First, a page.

The Crime of Sylvestre Bonnard

第63章

She is a humble woman who has lived a very, very long time in the habit of doing good; and she has become hardened and stiffened in that habit.Bear patiently with the harsh ways of that upright soul.If you know how to command, she will know how to obey.Go now, my child; arrange your room in whatever way may seem to you best suited for your studies and for your repose."Having started Jeanne, with this viaticum, upon her domestic career, I began to read a Review, which, although conducted by very young men, is excellent.The tone of it is somewhat unpolished, but the spirit is zealous.The article I read was certainly far superior, in point of precision and positiveness, to anything of the sort ever written when I was a young man.The author of the article, Monsieur Paul Meyer, points out every error with a remarkably lucid power of incisive criticism.

We used not in my time to criticise with such strict justice.Our indulgence was vast.It went even so far as to confuse the scholar and the ignoramus in the same burst of praise.And nevertheless one must learn how to find fault; and it is even an imperative duty to blame when the blame is deserved.

I remember little Raymond (that was the name we gave him); he did not know anything, and his mind was not a mind capable of absorbing any solid learning; but he was very fond of his mother.We took very good care never to utter a hint of the ignorance of so perfect a son; and, thanks, to our forbearance, little Raymond made his way to the highest positions.He had lost his mother then; but honours of all kinds were showered upon him.He became omnipotent--to the grievous injury of his colleagues and of science....But here comes my young fiend of the Luxembourg.

"Good-evening, Gelis.You look very happy to-day.What good fortune has come to you, my dear lad?"His good fortune is that he has been able to sustain his thesis very credibly, and that he has taken high rank in his class.He tells me this with the additional information that my own words, which were incidentally referred to in the course of the examination, had been spoken of by the college professors in terms of the most unqualified praise.

"That is very nice," I replied; "and it makes me very happy, Gelis, to find my old reputation thus associated with your own youthful honours.I was very much interested, you know, in that thesis of yours;--but some domestic arrangements have been keeping me so busy lately that I quite forgot this was the day on which you were to sustain it."Mademoiselle Jeanne made her appearance very opportunely, as if in order to suggest to him something about the nature of those very domestic arrangements.The giddy girl burst into the City of Books like a fresh breeze, crying at the top of her voice that her room was a perfect little wonder.then she became very red indeed on seeing Monsieur Gelis there.But none of us can escape our destiny.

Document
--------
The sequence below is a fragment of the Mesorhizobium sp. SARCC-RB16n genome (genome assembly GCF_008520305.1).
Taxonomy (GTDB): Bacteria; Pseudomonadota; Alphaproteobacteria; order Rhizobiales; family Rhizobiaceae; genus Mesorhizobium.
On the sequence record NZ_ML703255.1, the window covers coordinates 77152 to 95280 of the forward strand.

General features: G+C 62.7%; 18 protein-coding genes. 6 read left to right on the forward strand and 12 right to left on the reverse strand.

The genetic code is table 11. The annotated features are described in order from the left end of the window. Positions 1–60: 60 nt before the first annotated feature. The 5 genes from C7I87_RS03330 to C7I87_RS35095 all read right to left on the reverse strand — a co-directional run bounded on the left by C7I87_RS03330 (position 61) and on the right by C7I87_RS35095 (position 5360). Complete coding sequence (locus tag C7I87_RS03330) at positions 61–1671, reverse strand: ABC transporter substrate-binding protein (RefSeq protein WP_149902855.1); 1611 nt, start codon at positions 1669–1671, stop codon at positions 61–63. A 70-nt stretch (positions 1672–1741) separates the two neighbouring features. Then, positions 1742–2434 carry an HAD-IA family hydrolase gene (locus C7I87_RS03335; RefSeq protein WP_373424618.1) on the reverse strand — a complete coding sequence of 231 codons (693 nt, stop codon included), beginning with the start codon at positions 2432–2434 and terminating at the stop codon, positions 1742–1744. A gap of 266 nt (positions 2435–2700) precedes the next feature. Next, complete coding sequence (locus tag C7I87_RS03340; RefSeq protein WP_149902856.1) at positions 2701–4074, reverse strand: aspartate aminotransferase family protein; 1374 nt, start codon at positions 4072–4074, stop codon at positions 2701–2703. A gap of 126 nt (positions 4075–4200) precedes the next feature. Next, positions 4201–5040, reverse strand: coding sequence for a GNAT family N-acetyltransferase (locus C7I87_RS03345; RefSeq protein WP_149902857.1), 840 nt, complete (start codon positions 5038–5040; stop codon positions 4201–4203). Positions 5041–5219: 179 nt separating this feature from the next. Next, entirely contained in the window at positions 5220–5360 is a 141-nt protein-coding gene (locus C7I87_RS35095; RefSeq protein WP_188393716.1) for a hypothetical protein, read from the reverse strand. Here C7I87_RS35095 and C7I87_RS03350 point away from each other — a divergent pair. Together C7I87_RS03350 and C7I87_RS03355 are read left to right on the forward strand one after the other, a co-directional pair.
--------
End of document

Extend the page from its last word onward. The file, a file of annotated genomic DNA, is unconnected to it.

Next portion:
Monsieur Gelis asked her how she was with the tone of a young fellow who resumes upon a previous acquaintance, and who proposes to put himself forward as an old friend.Oh, never fear!--she had not forgotten him at all; that was very evident from the fact that then and there, right under my nose, they resumed their last year's conversation on the subject of the "Venetian blond"! They continued the discussion after quite an animated fashion.I began to ask myself what right I had to be in the room at all.The only thing I could do in order to make myself heard was to cough.As for getting in a word, they never even gave me a chance.Gelis discoursed enthusiastically, not only about the Venetian colourists, but also upon all other matters relating to nature or to mankind.And Jeanne kept answering him, "Yes, Monsieur, you are right."...."That is just what I supposed, Monsieur."...."Monsieur, you express so beautifully just what I feel."..."I am going to think a great deal about what you have just told me, Monsieur."When I speak, Mademoiselle never answers me in that tone.It is only with the very tip of her tongue that she will even taste any intellectual food which I set before her.Usually she will not touch it at all.But Monsieur Gelis seems to be in her opinion the supreme authority upon all subjects.It was always, "Oh, yes!"--"Oh, of course!"--to all his empty chatter.And, then, the eyes of Jeanne!

I had never seen them look so large before; I had never before observed in them such fixity of expression; but her gaze otherwise remained what it always is--artless, frank, and brave.Gelis evidently pleased her; she like Gelis, and her eyes betrayed the fact.They would have published it to the entire universe! All very fine, Master Bonnard!--you have been so deeply interested in observing your ward, that you have been forgetting you are her guardian! You began only this morning to exercise that function;and you can already see that it involves some very delicate and difficult duties.Bonnard, you must really try to devise some means of keeping that young man away from her; you really ought....Eh!

how am I to know what I am to do?...

I have picked up a book at random from the nearest shelf; I open it, and I enter respectfully into the middle of a drama of Sophocles.

the older I grow, the more I learn to love the two civilisations of the antique world; and now I always keep the poets of Italy and of Greece on a shelf within easy reach of my arm in the City of Books.

Monsieur and Mademoiselle finally condescend to take some notice of me, now that I seem too busy to take any notice of them.I really think that Mademoiselle Jeanne has even asked me what I am reading.

Anatole France

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